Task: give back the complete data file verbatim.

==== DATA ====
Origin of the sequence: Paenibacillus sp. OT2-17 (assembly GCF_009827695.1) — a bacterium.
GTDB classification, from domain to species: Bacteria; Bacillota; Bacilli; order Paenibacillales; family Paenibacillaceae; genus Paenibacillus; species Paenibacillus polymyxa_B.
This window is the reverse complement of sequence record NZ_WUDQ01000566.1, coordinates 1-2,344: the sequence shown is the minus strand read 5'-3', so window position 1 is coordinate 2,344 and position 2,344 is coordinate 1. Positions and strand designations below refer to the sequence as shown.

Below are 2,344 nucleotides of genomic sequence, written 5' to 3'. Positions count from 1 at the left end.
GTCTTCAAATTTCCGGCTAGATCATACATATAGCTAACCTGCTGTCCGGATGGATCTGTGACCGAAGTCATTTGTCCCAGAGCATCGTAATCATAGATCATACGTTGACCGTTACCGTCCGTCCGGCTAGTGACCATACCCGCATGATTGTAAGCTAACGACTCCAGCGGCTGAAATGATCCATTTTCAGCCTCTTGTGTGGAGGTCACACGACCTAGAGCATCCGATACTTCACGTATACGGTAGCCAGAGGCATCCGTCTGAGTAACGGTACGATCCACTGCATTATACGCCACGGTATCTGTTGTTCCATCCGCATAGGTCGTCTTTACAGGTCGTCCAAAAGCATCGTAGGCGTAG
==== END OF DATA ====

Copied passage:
Origin of the sequence: Paenibacillus sp. OT2-17 (assembly GCF_009827695.1) — a bacterium.
GTDB classification, from domain to species: Bacteria; Bacillota; Bacilli; order Paenibacillales; family Paenibacillaceae; genus Paenibacillus; species Paenibacillus polymyxa_B.
This window is the reverse complement of sequence record NZ_WUDQ01000566.1, coordinates 1-2,344: the sequence shown is the minus strand read 5'-3', so window position 1 is coordinate 2,344 and position 2,344 is coordinate 1. Positions and strand designations below refer to the sequence as shown.

Below are 2,344 nucleotides of genomic sequence, written 5' to 3'. Positions count from 1 at the left end.
GTCTTCAAATTTCCGGCTAGATCATACATATAGCTAACCTGCTGTCCGGATGGATCTGTGACCGAAGTCATTTGTCCCAGAGCATCGTAATCATAGATCATACGTTGACCGTTACCGTCCGTCCGGCTAGTGACCATACCCGCATGATTGTAAGCTAACGACTCCAGCGGCTGAAATGATCCATTTTCAGCCTCTTGTGTGGAGGTCACACGACCTAGAGCATCCGATACTTCACGTATACGGTAGCCAGAGGCATCCGTCTGAGTAACGGTACGATCCACTGCATTATACGCCACGGTATCTGTTGTTCCATCCGCATAGGTCGTCTTTACAGGTCGTCCAAAAGCATCGTAGGCGTAG